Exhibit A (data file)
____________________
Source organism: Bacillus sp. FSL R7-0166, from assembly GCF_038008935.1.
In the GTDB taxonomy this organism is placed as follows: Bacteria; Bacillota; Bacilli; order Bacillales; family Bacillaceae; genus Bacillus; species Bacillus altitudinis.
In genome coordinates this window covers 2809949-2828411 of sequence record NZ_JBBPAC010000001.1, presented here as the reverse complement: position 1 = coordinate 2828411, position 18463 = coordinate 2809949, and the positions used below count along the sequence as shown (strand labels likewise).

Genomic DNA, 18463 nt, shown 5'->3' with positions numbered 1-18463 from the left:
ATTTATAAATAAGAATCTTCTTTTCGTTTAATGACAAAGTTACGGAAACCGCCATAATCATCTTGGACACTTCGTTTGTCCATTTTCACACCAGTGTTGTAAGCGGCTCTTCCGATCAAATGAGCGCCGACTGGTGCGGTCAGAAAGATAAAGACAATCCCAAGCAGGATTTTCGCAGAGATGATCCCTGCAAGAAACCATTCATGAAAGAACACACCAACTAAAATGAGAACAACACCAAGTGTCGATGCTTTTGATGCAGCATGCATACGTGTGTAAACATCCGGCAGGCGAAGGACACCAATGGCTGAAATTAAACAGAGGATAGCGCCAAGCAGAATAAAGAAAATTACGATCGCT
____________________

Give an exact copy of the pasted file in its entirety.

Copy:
Source organism: Bacillus sp. FSL R7-0166, from assembly GCF_038008935.1.
In the GTDB taxonomy this organism is placed as follows: Bacteria; Bacillota; Bacilli; order Bacillales; family Bacillaceae; genus Bacillus; species Bacillus altitudinis.
In genome coordinates this window covers 2809949-2828411 of sequence record NZ_JBBPAC010000001.1, presented here as the reverse complement: position 1 = coordinate 2828411, position 18463 = coordinate 2809949, and the positions used below count along the sequence as shown (strand labels likewise).

Genomic DNA, 18463 nt, shown 5'->3' with positions numbered 1-18463 from the left:
ATTTATAAATAAGAATCTTCTTTTCGTTTAATGACAAAGTTACGGAAACCGCCATAATCATCTTGGACACTTCGTTTGTCCATTTTCACACCAGTGTTGTAAGCGGCTCTTCCGATCAAATGAGCGCCGACTGGTGCGGTCAGAAAGATAAAGACAATCCCAAGCAGGATTTTCGCAGAGATGATCCCTGCAAGAAACCATTCATGAAAGAACACACCAACTAAAATGAGAACAACACCAAGTGTCGATGCTTTTGATGCAGCATGCATACGTGTGTAAACATCCGGCAGGCGAAGGACACCAATGGCTGAAATTAAACAGAGGATAGCGCCAAGCAGAATAAAGAAAATTACGATCGCT